Seattle is removing about 700 Dumpsters as part of a new program to get rid of them in the downtown core.
Seattle’s downtown will soon be free of one of the most ubiquitous back-alley symbols: Dumpsters.
The city is removing about 700 Dumpsters from the alleys in downtown Seattle and will instead collect trash from businesses several times a day. By clearing out the bulky bins, business deliveries should be easier and illegal activity harder to hide, Seattle Public Utilities (SPU) officials said Monday.
“Dumpsters in the alley create a cover for crime,” said Tom Gannon, a planner for SPU.
Drivers for CleanScapes, the company that recently got the $20 million contract for Central and Northeast Seattle’s trash collection, will make the rounds several times a day in green trucks.
- Residents return to ‘war zone’ in wake of Wenatchee wildfire
- How ISIS methodically groomed a lonely young Wash. state woman
- Lake City residents fight to regain use of now-private beach
- Woman knocked unconscious by falling drone during Seattle's Pride parade
- Despite struggles on and off field, ex-Skyline star QB Jake Heaps still chasing his dream
Most Read Stories
Business owners will buy bags — different colors for recycling, trash and compost — and leave them in squares painted in the alley. Most alleyways will have trash pickup about three times a day.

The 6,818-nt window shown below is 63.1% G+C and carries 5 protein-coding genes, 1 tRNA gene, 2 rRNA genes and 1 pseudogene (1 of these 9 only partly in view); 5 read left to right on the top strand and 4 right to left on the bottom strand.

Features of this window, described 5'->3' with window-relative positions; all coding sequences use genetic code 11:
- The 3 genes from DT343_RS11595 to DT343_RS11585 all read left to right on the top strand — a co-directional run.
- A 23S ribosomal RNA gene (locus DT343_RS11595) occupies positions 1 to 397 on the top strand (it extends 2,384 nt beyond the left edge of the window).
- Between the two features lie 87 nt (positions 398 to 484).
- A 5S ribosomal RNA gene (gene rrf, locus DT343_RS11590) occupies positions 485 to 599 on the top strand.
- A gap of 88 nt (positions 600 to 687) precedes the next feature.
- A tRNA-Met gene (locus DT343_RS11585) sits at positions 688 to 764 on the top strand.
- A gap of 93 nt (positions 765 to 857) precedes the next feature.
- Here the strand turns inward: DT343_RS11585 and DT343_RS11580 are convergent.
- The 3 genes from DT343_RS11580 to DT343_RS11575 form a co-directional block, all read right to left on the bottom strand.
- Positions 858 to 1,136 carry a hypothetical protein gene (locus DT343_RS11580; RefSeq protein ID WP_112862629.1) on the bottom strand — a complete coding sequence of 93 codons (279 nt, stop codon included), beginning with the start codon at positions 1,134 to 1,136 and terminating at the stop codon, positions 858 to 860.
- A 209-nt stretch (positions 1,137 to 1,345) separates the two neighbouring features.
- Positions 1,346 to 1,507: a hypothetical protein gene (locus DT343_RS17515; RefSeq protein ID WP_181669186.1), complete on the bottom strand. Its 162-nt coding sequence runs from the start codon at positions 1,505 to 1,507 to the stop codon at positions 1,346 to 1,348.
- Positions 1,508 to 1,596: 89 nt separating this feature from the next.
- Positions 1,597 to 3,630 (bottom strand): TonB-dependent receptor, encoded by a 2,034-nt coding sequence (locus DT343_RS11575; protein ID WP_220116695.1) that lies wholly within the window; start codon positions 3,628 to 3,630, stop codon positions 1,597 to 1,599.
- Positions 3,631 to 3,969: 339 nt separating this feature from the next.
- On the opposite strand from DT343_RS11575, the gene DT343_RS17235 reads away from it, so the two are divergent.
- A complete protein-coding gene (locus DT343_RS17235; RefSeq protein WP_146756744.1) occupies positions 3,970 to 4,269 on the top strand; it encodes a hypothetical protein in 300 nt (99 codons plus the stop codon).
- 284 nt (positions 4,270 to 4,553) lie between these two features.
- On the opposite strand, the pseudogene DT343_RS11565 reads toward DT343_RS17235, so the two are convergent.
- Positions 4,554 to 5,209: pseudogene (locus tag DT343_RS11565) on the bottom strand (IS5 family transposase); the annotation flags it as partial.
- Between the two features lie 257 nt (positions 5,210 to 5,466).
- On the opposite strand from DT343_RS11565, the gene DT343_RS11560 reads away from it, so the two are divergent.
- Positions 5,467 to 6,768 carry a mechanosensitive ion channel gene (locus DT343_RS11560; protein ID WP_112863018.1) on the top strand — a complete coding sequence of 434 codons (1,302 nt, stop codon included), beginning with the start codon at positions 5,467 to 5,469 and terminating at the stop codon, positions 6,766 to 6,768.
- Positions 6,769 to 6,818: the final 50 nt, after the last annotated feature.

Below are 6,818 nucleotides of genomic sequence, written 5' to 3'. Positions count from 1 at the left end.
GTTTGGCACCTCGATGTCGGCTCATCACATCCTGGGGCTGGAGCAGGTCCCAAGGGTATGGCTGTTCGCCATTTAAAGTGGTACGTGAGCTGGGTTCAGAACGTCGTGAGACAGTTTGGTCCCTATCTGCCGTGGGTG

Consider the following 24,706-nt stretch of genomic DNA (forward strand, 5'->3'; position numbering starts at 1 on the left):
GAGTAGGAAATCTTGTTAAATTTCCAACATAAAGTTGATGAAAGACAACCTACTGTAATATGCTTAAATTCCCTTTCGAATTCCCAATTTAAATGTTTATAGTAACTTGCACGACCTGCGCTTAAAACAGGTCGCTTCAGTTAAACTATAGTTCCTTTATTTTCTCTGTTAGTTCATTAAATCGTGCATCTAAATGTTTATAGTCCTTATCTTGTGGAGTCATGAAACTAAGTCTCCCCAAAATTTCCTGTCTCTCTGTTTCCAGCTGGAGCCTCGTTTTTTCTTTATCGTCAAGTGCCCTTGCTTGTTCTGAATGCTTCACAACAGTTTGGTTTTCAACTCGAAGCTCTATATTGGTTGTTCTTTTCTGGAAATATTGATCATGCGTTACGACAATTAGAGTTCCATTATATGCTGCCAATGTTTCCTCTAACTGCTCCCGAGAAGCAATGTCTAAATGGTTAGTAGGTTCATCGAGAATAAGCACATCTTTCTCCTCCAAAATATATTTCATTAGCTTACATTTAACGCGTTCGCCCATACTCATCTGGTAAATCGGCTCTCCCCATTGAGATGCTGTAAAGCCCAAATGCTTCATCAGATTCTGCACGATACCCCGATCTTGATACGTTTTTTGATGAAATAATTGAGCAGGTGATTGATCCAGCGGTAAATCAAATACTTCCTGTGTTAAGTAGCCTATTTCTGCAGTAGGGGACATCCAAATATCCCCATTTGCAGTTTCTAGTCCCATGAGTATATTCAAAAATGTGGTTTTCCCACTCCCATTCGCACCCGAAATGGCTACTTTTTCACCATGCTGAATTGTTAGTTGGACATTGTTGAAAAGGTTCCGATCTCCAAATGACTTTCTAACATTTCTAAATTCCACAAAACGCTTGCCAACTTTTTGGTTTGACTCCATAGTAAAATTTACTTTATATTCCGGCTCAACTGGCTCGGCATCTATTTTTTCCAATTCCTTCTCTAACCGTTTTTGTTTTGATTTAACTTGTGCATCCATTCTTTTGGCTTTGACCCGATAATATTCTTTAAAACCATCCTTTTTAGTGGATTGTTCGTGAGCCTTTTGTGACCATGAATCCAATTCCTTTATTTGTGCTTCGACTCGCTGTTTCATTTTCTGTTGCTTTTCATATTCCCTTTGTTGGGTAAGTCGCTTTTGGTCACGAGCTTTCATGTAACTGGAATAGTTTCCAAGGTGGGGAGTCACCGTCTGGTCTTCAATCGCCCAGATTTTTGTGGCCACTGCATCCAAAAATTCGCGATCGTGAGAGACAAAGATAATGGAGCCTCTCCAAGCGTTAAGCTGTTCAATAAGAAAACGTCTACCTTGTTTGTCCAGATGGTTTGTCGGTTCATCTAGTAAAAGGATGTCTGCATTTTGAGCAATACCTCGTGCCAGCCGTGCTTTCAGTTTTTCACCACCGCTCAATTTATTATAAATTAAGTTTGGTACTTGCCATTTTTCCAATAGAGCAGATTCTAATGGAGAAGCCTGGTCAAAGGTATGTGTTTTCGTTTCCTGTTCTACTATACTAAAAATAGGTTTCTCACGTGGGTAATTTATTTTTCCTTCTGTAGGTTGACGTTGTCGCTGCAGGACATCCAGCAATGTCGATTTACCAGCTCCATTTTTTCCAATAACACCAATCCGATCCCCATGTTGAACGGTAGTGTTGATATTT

Business owners in Pioneer Square have been participating in a voluntary “Dumpster-Free Alley” pilot program for about eight years.
Many cities use similar programs. Since customers pay for pickup by the bag, the city hopes the change will cut down on trash, too.
CleanScapes founder Chris Martin said he used to live above an alley in Pioneer Square. From his window, he said he could see “lots of inappropriate adult behavior” going on in the spaces between Dumpsters, “and lots of odors that weren’t so pleasant.” He quit his desk job to start CleanScapes, which now serves parts of Portland, San Francisco, Seattle and Shoreline.
The clear-alleys program will be mandatory for businesses south of Denny Way and west of Interstate 5.
Jim Alongi’s business, Hole in the Wall Barbecue on James Street near Pioneer Square, has been participating in the pilot project. He said at a city news conference that buying the bags has cost about the same as his Dumpster service did.
Also, the alley is cleaner, Alongi said, and the problems some people feared — rats, birds ripping open the bags — have not happened.
“I say ‘get on board,’ ” he said. “This is something the city has gotten right.”
Emily Heffter: 206-464-8246 or firstname.lastname@example.org